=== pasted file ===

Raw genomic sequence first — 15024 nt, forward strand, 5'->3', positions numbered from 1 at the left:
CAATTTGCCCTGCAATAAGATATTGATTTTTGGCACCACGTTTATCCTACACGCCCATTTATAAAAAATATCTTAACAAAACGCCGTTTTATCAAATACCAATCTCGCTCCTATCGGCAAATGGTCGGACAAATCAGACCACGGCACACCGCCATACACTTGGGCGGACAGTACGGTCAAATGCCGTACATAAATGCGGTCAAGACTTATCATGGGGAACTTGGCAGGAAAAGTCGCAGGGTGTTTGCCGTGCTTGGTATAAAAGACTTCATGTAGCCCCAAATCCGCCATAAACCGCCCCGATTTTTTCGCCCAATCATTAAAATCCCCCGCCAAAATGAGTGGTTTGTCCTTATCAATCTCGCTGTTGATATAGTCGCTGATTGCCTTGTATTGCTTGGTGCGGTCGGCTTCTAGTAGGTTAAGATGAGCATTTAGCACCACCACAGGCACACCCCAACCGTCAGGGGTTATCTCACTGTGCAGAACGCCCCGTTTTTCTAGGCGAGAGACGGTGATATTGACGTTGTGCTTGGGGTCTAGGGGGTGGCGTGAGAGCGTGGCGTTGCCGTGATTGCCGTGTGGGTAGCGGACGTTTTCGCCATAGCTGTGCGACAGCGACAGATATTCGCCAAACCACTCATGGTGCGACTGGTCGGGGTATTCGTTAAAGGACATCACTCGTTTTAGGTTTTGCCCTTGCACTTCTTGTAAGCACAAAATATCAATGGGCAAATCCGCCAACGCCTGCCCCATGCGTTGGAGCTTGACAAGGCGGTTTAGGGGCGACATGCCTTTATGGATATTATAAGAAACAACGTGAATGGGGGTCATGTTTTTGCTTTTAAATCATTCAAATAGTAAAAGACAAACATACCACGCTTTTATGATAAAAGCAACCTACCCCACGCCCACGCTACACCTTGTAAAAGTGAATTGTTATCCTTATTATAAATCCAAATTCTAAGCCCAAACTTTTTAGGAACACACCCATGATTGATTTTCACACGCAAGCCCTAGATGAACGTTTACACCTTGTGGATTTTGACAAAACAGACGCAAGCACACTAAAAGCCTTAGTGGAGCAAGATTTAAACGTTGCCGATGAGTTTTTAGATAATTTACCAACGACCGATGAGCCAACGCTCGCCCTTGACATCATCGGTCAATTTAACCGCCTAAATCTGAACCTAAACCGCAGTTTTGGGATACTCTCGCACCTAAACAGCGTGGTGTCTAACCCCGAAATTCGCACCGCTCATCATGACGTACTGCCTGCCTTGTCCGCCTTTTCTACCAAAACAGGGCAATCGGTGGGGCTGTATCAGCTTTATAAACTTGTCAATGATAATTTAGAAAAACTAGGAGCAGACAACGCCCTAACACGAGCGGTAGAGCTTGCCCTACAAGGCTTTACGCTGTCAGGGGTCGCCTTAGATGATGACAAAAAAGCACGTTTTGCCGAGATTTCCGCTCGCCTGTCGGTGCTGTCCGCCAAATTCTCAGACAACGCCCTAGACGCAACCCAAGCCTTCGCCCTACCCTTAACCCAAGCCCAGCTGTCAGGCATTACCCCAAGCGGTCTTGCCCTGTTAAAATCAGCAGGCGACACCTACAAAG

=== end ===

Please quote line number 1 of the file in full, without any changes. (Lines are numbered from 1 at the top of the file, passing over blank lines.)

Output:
Raw genomic sequence first — 15024 nt, forward strand, 5'->3', positions numbered from 1 at the left: